5 Things I Wish People Knew About My Life With CF

Cystic fibrosis is a complex disease that affects each person living with it differently. I think it's so important for us to learn to understand each other, so I've come up with things I wish others knew about me and my specific experiences with CF.

Dec. 13, 2018 | 5 min read
Morgan Barrett

I think most people living with cystic fibrosis have thought at one point or another, “I wish people knew _____ about my life with CF.” We frequently experience uncomfortable situations, frustrating encounters, guilt, misplaced obligation, and misunderstandings. To put it simply, people just don't understand what our lives are really like; it's nearly impossible to do so unless you're actually living with CF. 

Even those closest to us don't fully understand because they can't feel what we feel.

Since CF can vary so much from person to person, there are even huge differences of understanding between two people who both live with the disease. But, knowing some key things can help bridge the gap.

Here are some things that I wish people knew about my life with CF.

I wish people understood that CF doesn't just impact a person physically. CF is also a matter of mental and emotional health. Handling the physical limitations of cystic fibrosis, coping with a shorter life expectancy, and dealing with a sometimes lesser quality of life are all huge parts of living with this disease. It is so important to understand but, regrettably, treating mental health issues is only now becoming a big focus in CF care. 

I wish people felt like they could ask me questions. Claire Wineland was so open about her life and her disease, and I think she helped give others the strength to open a lot of doors that they were scared to knock on. Since I was diagnosed in the second grade, I have never wanted anyone to feel like they couldn't ask me questions about CF -- it's the only way to avoid misconceptions. I always welcome genuine interest or curiosity. I'm not ashamed of having CF and your willingness to broach the subject lets me know that you see me and that you care. But if you ask, please listen.

I wish people knew how easily I get sick. Especially during the winter months, please, please, please stay away from me if you are even slightly sick. People with CF get sick really easily. It may be just a slight cough and runny nose to you, but if I catch what you have, I could be down for weeks trying to get over that “little” cold. I will never be mad if you reschedule plans because you are feeling under the weather. For people whose CF is more advanced than mine, or for people who have received a lung transplant, this risk is magnified. A little cold or virus likely means hospitalization and could even lead to death.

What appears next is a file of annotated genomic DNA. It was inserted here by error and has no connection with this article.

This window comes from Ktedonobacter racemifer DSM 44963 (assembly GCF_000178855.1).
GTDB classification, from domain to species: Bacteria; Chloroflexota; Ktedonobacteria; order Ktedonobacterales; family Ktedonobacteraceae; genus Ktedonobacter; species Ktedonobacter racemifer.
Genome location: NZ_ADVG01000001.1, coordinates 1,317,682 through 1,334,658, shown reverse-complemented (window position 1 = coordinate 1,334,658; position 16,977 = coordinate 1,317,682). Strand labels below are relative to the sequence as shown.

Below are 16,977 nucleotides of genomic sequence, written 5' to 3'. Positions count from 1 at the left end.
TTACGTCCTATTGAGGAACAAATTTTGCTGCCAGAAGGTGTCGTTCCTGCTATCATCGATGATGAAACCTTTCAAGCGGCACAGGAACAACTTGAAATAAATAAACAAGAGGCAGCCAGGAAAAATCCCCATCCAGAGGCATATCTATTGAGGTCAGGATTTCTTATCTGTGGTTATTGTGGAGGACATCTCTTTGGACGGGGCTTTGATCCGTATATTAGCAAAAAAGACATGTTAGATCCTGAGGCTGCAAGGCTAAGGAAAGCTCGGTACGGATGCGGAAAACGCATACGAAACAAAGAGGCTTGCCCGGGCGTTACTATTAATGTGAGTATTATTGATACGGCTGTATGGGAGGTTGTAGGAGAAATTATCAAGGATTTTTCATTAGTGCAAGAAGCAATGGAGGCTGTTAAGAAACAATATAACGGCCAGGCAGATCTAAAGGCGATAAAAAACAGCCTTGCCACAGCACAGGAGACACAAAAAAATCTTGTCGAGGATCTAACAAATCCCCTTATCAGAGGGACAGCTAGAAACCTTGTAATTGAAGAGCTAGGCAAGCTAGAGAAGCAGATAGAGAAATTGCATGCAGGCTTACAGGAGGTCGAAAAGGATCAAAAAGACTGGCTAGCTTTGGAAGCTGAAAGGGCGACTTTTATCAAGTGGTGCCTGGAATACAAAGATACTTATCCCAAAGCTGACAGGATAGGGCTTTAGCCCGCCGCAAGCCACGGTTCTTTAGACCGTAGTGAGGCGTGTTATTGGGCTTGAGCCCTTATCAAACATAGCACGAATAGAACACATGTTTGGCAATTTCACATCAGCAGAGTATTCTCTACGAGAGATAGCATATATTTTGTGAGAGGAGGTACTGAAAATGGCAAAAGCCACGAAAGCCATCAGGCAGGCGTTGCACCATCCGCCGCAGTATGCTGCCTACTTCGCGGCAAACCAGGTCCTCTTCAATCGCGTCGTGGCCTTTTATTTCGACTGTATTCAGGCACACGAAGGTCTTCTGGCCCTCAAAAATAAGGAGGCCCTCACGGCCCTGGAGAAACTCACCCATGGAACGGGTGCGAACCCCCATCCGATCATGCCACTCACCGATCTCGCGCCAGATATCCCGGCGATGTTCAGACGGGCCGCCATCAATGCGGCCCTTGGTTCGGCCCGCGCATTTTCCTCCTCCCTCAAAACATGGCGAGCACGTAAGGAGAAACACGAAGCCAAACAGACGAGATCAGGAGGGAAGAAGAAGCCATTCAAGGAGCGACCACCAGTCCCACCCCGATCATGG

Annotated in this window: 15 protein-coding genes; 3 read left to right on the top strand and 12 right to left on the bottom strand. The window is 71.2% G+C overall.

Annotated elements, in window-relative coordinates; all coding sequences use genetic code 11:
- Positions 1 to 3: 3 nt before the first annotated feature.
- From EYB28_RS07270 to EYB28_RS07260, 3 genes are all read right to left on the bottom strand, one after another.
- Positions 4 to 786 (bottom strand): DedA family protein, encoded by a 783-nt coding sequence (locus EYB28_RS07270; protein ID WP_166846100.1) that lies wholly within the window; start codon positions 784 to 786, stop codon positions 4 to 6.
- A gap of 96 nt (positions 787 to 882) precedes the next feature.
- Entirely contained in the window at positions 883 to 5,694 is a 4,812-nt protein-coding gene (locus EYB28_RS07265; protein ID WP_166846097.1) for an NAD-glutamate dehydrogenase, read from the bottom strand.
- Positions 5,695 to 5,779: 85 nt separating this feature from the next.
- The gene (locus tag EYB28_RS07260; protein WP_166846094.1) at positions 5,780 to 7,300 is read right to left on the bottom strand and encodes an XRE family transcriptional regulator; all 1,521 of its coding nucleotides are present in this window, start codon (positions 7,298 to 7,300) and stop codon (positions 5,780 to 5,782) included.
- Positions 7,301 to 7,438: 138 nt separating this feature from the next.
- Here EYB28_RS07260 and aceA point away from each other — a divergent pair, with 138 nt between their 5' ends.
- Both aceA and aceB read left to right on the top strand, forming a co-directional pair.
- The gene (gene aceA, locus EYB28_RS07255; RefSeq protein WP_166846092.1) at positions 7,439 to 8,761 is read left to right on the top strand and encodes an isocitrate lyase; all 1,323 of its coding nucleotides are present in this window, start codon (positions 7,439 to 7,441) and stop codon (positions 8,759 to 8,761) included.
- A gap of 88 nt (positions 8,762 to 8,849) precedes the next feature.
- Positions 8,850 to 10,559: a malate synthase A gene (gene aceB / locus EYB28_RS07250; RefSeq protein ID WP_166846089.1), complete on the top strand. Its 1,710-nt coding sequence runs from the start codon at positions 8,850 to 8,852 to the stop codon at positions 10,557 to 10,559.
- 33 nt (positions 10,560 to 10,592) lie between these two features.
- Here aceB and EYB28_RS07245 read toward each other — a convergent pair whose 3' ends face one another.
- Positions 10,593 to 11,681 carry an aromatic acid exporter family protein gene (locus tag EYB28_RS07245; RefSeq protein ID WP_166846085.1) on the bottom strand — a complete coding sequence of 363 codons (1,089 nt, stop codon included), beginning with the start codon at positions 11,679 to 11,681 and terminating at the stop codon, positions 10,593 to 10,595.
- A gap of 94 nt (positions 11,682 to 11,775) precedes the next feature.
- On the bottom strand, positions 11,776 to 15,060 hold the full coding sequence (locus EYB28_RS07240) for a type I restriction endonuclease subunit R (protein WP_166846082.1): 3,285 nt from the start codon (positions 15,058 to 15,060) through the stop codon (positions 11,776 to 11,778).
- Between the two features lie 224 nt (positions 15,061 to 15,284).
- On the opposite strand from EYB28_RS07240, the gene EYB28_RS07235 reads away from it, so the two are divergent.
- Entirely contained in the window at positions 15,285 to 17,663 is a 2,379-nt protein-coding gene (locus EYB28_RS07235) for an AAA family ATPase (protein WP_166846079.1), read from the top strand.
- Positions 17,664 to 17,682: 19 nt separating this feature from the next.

I wish my friends understood why I don't make plans with them. As I have gotten older, it's harder for me to drink and stay up late. In college, I was usually able to keep up with my friends when we went out drinking (I don't advise it, though). If I'm being honest, I really do enjoy a glass of wine or craft beer; but now, having more than one drink makes me feel like absolute crap. Therefore, I usually avoid social scenes because the pressure to keep up by drinking copious amounts and staying up past my 10 p.m. bedtime (yes, I am an old lady) just isn't worth my lungs getting sick and my body feeling tired and achy for days. Instead of sleeping all day, I would much rather get up at a decent time on a Saturday, go for a run, and spend the day hanging out with my husband and dogs. If you want to make time for our friendship, let's do something that isn't focused around drinking all night -- really, let's do anything else! 

I wish people understood why I make certain decisions. CF has a way of helping you prioritize your life; I'm always thinking about what is most important to me. At the top of my list are spending time with my family, taking care of my health, seeing the world, and making a positive impact on the people in my life and our planet. I have a pretty low threshold for things that don't matter to me or things that feel like a waste of time. A few years ago, when I was working at a job that made me feel empty (horrible boss, long hours, little flexibility, etc.), I made the decision to quit without another job lined up. I simply couldn't waste any more time there, and I was getting sick because of the stress and lack of time to take care of myself.

Maybe you relate to these things, maybe you don't. Maybe you have CF, maybe you don't. I think it's important to take time to better understand the people in your life, regardless of whether or not they are sick. These are a few of the things that I wish people knew about me; what do you wish people knew about you?

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This site contains general information about cystic fibrosis, as well as personal insight from the CF community. Opinions and experiences shared by members of our community, including but not limited to people with CF and their families, belong solely to the blog post author and do not represent those of the Cystic Fibrosis Foundation, unless explicitly stated. In addition, the site is not intended as a substitute for treatment advice from a medical professional. Consult your doctor before making any changes to your treatment.

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Morgan lives with her husband, Kory, and twin toddlers, Alder and Winslow, in rural northeast Kansas where she enjoys gardening and chicken-keeping. She has many interests and is always entertaining her curiosity, but her mainstays are spending time outside, reading, writing, photography, and cultivating a relationship with plants. She grew up with two younger siblings, Allison and Mason, who also live with CF. You can follow her on Instagram. P.S. Beets, Bears, Battlestar Galactica.

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